My Mom and I Own a Fantasy Football Team

Without sports, what would you talk to your family about?

The NBA lockout had me worried. I enjoy watching basketball, so the loss of a Sixers season would be disappointing. But there was always my methadone: College basketball’s on the ESPN networks all the time, and I was prepared to watch European hoops if I had to. (The horror!) I could even watch more hockey, a sport with a lot of motion and back-and-forth action that is way more similar to basketball than most think.

But the real question is: Without the Sixers, what would I talk to my parents about?

I’m joking a bit: I’m fortunate enough that my parents and I get along great, and I genuinely enjoy their company. But the sports seasons cover an entire year of things to talk to my parents about: Sixers in the winter, Phillies in the spring and summer, and Eagles in the winter. (My mom and I now co-own a fantasy football team, and this has mostly replaced Eagles talk with us. We’ve placed 2nd and 4th in back-to-back years in her 24-team league; not bad, but I’m a professional fantasy football expert so we should probably be winning.)

I assume people have other leisure time interests besides sports, but hell if I know what they are. I don’t know much about music. I don’t have the attention span to watch movies. HBO doesn’t have any good Sunday night shows my parents and I both enjoy currently. (We need a new Sopranos!) I can quote some 30 Rock jokes to my dad, I guess, but that’s about it.

As I’ve edged into adulthood—30 is just over a year away!—I’ve realized the best way to avoid talking to parents (and other relatives) about my numerous failures is to shift the conversation toward sports. Why talk about my failures when Philadelphia sports teams are much worse? I’m more successful with women than the Eagles are with Super Bowls!

With a weekday to do nothing for the first time in many months, I napped most of Monday. Yes, this was partially to catch up on sleep, but it was also to prepare myself to stay up to watch the West Coast season opener of my beloved 76ers. (I’m not an old man who can’t stay awake; I get up at 5 a.m. for work.) Though I don’t share the high expectations for this year of many of my friends, I genuinely enjoyed watching last year’s Sixers team more than I had in a few years. With everyone back from last year and a few promising young players, this shortened season should be entertaining at the very least.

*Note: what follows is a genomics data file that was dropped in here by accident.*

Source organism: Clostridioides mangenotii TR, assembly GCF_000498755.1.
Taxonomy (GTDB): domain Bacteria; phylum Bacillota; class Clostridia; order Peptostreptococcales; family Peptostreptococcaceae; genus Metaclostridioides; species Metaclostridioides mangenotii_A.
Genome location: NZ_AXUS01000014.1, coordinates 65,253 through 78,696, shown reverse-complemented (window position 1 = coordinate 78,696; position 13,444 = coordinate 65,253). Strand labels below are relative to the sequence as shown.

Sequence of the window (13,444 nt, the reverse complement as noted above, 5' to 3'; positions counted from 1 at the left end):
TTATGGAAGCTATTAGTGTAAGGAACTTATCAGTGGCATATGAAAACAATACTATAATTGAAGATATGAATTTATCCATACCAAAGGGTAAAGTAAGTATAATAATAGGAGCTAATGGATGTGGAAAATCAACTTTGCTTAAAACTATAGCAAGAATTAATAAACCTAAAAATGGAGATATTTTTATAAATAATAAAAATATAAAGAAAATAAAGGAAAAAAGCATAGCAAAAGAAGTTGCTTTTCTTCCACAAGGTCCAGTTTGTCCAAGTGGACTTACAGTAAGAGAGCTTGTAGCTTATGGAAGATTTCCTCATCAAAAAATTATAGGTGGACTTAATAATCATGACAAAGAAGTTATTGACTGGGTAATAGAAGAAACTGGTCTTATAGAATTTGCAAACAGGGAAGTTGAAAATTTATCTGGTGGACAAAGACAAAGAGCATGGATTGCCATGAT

Six minutes into the game, of course, it was 10-2, Portland. I had to turn the game off in the second quarter after the Sixers committed, oh, their 470th turnover. The Sixers trailed all game, and though they hit a bushel of desperation three-pointers late in the fourth to make it close, they lost. I’ve seen enough Sixers losses in my lifetime to be numb at this point. It’s not a big deal. What’s important is the Sixers are back.

My parents and I are going to the opener next Friday, and I couldn’t be more excited. (My mom has suggested wearing moose antlers.) The team could be 0-5 by then, and I’ll still be pumped. The Sixers are back! Eventually, they’ll be back on the East Coast, playing before 10 p.m. and I’ll be able to call my mom to complain about Lou Williams’s shot selection. I couldn’t have asked for a better Christmas present.